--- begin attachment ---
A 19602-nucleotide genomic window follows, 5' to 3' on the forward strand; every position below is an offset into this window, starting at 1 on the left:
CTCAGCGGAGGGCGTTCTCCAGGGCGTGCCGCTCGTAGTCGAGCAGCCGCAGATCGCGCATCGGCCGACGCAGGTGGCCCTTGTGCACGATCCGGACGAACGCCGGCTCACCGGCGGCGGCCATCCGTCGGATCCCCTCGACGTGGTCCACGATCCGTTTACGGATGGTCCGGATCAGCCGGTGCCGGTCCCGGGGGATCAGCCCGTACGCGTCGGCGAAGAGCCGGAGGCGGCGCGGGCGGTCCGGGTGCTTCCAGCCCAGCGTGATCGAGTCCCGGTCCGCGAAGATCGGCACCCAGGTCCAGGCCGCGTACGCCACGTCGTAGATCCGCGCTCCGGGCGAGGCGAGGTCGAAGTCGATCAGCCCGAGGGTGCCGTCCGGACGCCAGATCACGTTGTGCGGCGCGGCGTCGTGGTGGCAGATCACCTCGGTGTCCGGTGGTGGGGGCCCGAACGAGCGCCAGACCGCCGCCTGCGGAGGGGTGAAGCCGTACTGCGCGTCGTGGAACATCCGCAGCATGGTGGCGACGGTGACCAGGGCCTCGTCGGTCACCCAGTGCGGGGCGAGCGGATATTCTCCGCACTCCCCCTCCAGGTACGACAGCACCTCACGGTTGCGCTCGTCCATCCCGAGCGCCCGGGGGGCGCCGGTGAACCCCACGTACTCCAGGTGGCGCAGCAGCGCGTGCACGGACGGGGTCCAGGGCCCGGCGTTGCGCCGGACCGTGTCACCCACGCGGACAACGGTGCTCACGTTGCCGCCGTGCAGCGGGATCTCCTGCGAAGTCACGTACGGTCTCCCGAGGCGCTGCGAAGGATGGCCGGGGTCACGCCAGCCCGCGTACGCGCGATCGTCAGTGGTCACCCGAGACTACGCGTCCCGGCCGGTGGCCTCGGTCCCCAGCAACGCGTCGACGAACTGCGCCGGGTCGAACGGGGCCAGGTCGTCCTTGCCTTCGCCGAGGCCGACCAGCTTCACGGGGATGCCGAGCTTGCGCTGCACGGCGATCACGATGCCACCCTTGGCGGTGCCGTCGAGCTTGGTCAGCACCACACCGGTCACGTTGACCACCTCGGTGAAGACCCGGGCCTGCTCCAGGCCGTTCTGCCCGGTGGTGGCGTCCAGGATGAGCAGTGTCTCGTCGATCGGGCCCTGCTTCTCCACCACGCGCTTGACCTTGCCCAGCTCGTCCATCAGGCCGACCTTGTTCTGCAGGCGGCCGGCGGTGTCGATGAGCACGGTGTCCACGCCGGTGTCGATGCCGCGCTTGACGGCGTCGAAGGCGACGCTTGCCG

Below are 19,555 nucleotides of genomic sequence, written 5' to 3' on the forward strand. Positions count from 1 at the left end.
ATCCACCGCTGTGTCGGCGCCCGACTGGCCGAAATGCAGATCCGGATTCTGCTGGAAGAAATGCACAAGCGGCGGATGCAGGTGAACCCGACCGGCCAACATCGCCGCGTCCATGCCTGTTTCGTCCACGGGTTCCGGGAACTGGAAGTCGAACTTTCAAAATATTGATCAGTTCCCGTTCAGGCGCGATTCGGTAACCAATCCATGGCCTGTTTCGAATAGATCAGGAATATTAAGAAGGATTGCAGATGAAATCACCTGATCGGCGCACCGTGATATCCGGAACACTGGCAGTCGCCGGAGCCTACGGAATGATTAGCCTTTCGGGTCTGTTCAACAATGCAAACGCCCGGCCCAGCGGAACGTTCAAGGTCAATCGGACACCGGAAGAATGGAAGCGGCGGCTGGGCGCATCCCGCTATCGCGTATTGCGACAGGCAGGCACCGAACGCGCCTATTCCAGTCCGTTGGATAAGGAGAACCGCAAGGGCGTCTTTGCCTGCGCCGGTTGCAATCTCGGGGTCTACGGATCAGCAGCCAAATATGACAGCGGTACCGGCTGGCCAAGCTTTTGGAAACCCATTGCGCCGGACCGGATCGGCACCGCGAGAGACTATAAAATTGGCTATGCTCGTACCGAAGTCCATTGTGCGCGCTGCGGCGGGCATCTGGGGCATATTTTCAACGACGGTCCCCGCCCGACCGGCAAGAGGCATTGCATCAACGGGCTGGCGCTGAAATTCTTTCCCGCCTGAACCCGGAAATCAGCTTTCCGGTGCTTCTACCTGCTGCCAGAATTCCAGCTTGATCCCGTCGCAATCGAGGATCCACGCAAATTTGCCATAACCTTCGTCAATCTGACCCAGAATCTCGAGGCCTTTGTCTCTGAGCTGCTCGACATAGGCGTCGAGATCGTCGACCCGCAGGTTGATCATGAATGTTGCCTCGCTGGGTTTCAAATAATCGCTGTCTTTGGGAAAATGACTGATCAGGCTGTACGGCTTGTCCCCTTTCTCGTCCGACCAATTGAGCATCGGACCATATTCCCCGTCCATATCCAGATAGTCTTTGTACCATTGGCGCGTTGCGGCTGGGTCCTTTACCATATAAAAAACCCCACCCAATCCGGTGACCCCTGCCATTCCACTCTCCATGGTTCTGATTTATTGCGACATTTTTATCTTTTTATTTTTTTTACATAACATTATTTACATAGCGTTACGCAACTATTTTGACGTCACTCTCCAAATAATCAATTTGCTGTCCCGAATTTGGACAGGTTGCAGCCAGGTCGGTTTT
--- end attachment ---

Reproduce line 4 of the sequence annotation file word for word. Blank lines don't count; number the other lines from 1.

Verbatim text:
ATCCACCGCTGTGTCGGCGCCCGACTGGCCGAAATGCAGATCCGGATTCTGCTGGAAGAAATGCACAAGCGGCGGATGCAGGTGAACCCGACCGGCCAACATCGCCGCGTCCATGCCTGTTTCGTCCACGGGTTCCGGGAACTGGAAGTCGAACTTTCAAAATATTGATCAGTTCCCGTTCAGGCGCGATTCGGTAACCAATCCATGGCCTGTTTCGAATAGATCAGGAATATTAAGAAGGATTGCAGATGAAATCACCTGATCGGCGCACCGTGATATCCGGAACACTGGCAGTCGCCGGAGCCTACGGAATGATTAGCCTTTCGGGTCTGTTCAACAATGCAAACGCCCGGCCCAGCGGAACGTTCAAGGTCAATCGGACACCGGAAGAATGGAAGCGGCGGCTGGGCGCATCCCGCTATCGCGTATTGCGACAGGCAGGCACCGAACGCGCCTATTCCAGTCCGTTGGATAAGGAGAACCGCAAGGGCGTCTTTGCCTGCGCCGGTTGCAATCTCGGGGTCTACGGATCAGCAGCCAAATATGACAGCGGTACCGGCTGGCCAAGCTTTTGGAAACCCATTGCGCCGGACCGGATCGGCACCGCGAGAGACTATAAAATTGGCTATGCTCGTACCGAAGTCCATTGTGCGCGCTGCGGCGGGCATCTGGGGCATATTTTCAACGACGGTCCCCGCCCGACCGGCAAGAGGCATTGCATCAACGGGCTGGCGCTGAAATTCTTTCCCGCCTGAACCCGGAAATCAGCTTTCCGGTGCTTCTACCTGCTGCCAGAATTCCAGCTTGATCCCGTCGCAATCGAGGATCCACGCAAATTTGCCATAACCTTCGTCAATCTGACCCAGAATCTCGAGGCCTTTGTCTCTGAGCTGCTCGACATAGGCGTCGAGATCGTCGACCCGCAGGTTGATCATGAATGTTGCCTCGCTGGGTTTCAAATAATCGCTGTCTTTGGGAAAATGACTGATCAGGCTGTACGGCTTGTCCCCTTTCTCGTCCGACCAATTGAGCATCGGACCATATTCCCCGTCCATATCCAGATAGTCTTTGTACCATTGGCGCGTTGCGGCTGGGTCCTTTACCATATAAAAAACCCCACCCAATCCGGTGACCCCTGCCATTCCACTCTCCATGGTTCTGATTTATTGCGACATTTTTATCTTTTTATTTTTTTTACATAACATTATTTACATAGCGTTACGCAACTATTTTGACGTCACTCTCCAAATAATCAATTTGCTGTCCCGAATTTGGACAGGTTGCAGCCAGGTCGGTTTT